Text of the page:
bipolar disorder

Patients at work: Member Nancy on being her own boss

We recently launched a blog series about patients who’ve started (or are gearing up to launch) their own businesses, sparking a discussion around how to manage your health without giving up on your career goals. Say hello to Nancy (@spicerna), who sat down with us to discuss how she finds a balance between living with bipolar I and expressing her creative side through her art. Nancy chatted with us about the kinds of projects she likes to work on, and why it’s important for her to be her own boss: “I need a job where I am the boss every day. There is an unpredictable nature about the illness…not a day that goes by to where I am not making judgment calls to maintain my health.” Can you tell us a little about yourself and your diagnosis experience? I have struggled with symptoms of Bipolar I, since I can remember. I really noticed the ups and downs in the teen years. And at age 16, I had my first psychotic break, (1 out of 5 breaks in my life.) I have always been an overachiever and had big dreams and goals for the future but the combination of everything that …

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PatientsLikeMe Welcomes Next Patient Team of Advisors

  CAMBRIDGE, Mass, November 14, 2016—PatientsLikeMe has named 11 members to its patients-only 2016–2017 Team of Advisors, which this year will focus on elevating the patient voice. Team members will share their stories, participate in community initiatives, and give real world perspectives to our industry and research partners. “Each year, our Team of Advisors has proven an invaluable source of inspiration and support for the PatientsLikeMe community,” said PatientsLikeMe CEO Martin Coulter. “We look forward to learning from this year’s team as we partner to identify how we can change healthcare for the better.” More than 500 PatientsLikeMe members submitted applications for this year’s Team of Advisors. Those selected represent a range of medical and professional backgrounds and ages. They are living with a cross-section of conditions, including amyotrophic lateral sclerosis (ALS), autonomic neuropathy, bipolar disorder, epilepsy, fibromyalgia, idiopathic pulmonary fibrosis (IPF), lung cancer, lupus, multiple sclerosis (MS) and Parkinson’s disease. Members named to the team include: Cris Simon, Gary Rafaloff, Ginny Emerson, Glenda Rouland, Hetlena Johnson, Jacquie Toth, Jim Seaton, John Blackshear, Kimberly Hartmann, Laura Sanscartier and Lindsay Washington. John Blackshear is living with multiple sclerosis (MS) and looks forward to the opportunity to share his story with others, and …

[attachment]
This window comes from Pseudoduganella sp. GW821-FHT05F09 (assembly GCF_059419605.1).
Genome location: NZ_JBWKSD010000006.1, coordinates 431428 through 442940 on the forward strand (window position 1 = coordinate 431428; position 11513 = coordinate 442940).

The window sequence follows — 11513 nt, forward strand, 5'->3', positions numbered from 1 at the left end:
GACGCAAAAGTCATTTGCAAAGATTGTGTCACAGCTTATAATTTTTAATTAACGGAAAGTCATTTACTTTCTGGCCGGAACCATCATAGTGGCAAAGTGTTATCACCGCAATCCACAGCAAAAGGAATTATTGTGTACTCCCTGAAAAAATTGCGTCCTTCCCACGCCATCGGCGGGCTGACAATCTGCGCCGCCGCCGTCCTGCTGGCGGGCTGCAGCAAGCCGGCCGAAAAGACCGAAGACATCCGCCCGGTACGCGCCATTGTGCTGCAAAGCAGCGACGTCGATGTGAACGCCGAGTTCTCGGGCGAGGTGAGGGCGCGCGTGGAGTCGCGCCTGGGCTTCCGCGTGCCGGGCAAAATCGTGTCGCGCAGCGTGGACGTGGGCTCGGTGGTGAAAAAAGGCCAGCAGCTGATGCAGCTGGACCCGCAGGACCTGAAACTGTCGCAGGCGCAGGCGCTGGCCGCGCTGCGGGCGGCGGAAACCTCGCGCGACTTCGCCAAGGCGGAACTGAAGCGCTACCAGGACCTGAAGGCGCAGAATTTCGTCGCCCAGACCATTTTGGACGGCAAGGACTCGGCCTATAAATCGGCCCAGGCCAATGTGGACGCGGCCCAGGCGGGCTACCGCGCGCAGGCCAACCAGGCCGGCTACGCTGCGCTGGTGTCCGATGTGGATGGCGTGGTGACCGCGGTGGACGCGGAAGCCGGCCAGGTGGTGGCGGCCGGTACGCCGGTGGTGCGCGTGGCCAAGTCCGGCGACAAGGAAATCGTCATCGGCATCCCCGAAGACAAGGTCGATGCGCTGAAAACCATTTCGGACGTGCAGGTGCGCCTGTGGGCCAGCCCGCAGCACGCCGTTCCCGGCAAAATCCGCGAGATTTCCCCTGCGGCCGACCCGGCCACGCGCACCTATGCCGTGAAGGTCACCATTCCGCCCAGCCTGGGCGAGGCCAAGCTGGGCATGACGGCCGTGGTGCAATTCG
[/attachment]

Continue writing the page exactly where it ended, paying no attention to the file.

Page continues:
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Patients at work: Member Jenny launches online craft shop on Etsy

  A few weeks ago, we kicked off a new blog series about patients who have started (or are working on launching) their own businesses. We’ll be featuring some enterprising members and learning more about how they manage their health and their career goals at the same time. Today, we’d like introduce Jenny, (jhound), a member of the bipolar community who recently opened an online shop on Etsy called OldSchoolJenny. Jenny designs cards, scrapbooks, printable journal kits and other paper crafts with a vintage flair. When we caught up with her, she shared about her diagnosis experience, her creative process and the health benefits of working with a passion: “Having my Etsy business gives me reason to keep going. It gives me a sense of purpose and it also brings me a lot of joy. “ Can you tell us a little about yourself and your diagnosis experience? I grew up in Southern California in a foster home. I joined the military when I was 23 and met my husband who was also in the Navy in 2002. We lived in San Diego for the first five years of our marriage and moved to Michigan when we both got out of …

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Patients at work: Member Ellen on launching her own clothing line

PatientsLikeMe members often talk about how they’re more than their diagnosis. They’re patients, but they’re also people, with complex lives, families, hobbies and careers. Today, we’re kicking off a series of blogs about that last one — working with a chronic condition. We’ll be featuring some enterprising members who have started (or are working on) launching their own businesses, and learning more about how they manage their health and their career goals at the same time. First up is Ellen (edayan), a member of the bipolar community who designs clothes for curvy women and runs an online dress shop called Tiger Lily. When we caught up with her, she shared about her passion for designing, how living with a mental illness affects her creative process, and her inspiring message to women: “I want women to feel good about who they are right now so they don’t miss out on living a full life … Life is too short for feeling you’re not good enough.”   Tell us a little about yourself. How did you first get into designing clothes?   I first started sewing clothes for my daughter when she was a baby. She became quite the tomboy and I …

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World Bipolar Day 2016 – Share how you’re #MoreThanADiagnosis